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What is the length of the unknown side of the right triangle?
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Does this come with the complete number of all the sides?
Like the total of them added up?
Ok well there's 20+21 which is equal to 41 now if I had the total of all the sides together I'd be able to tell you....because all we know right now is that 20+21=41 and thats all we know, so we need to know the total of all the sides combined wich they should tell you....Hmmmmmm
inding the missing side of a right triangle is a pretty simple matter if two sides are known. One of the more famous mathematical formulas is a2+b2=c2, which is known as the Pythagorean Theorem. The theorem states that the hypotenuse of a right triangle can be easily calculated from the lengths of the sides. The hypotenuse is the longest side of a right triangle.
If you're given the lengths of the two sides it is easy to find the hypotenuse. Just square the sides, add them, and then take the square root. Here's an example:
Since we are given that the two legs of the triangle are 3 and 4, plug those into the Pythagorean equation and solve for the hypotenuse:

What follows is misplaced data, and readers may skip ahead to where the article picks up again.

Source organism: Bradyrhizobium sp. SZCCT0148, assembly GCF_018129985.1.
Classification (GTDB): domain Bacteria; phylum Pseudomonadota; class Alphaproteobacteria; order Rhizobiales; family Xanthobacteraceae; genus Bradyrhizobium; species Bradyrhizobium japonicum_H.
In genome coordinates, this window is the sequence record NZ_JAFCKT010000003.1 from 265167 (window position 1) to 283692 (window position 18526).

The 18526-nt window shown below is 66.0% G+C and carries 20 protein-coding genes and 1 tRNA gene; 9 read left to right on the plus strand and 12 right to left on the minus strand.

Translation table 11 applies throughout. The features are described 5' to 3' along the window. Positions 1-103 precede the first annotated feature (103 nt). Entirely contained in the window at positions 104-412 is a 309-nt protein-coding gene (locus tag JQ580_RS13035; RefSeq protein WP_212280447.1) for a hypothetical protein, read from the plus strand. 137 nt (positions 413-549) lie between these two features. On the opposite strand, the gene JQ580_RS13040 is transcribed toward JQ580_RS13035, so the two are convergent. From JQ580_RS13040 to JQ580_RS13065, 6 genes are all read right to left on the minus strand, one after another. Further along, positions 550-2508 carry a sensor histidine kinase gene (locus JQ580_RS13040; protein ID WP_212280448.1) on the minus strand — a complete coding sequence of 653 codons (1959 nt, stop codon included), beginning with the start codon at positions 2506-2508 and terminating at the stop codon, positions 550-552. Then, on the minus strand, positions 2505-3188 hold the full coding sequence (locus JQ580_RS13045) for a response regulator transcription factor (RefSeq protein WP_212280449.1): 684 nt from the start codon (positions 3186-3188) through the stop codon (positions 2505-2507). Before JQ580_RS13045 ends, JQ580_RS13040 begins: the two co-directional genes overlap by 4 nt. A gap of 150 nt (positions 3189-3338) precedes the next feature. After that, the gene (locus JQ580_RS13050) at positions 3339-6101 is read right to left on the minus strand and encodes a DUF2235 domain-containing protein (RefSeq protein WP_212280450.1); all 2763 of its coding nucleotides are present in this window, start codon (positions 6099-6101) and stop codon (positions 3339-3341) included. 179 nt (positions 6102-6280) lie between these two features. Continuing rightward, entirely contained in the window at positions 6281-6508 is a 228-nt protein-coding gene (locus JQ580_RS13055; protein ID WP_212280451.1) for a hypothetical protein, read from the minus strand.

If you are given the hypotenuse and one of the legs it's going to be slightly more complicated, but only because you have to do some algebra first. Suppose you know that one leg is 5 and the hypotenuse (longest side) is 13. Plug those into the appropriate places in the Pythagorean equation:
As you can see, it is pretty simple to use the Pythagorean Theorem to find the missing side length of a right triangle. But -- what if it's not a right triangle? If you change that angle in the triangle there can obviously be any number of possibilities for the hypotenuse! Thus, you need more information to solve the problem. You can try using the Law of Sines or the Law of Cosines to determine side lengths in other triangles.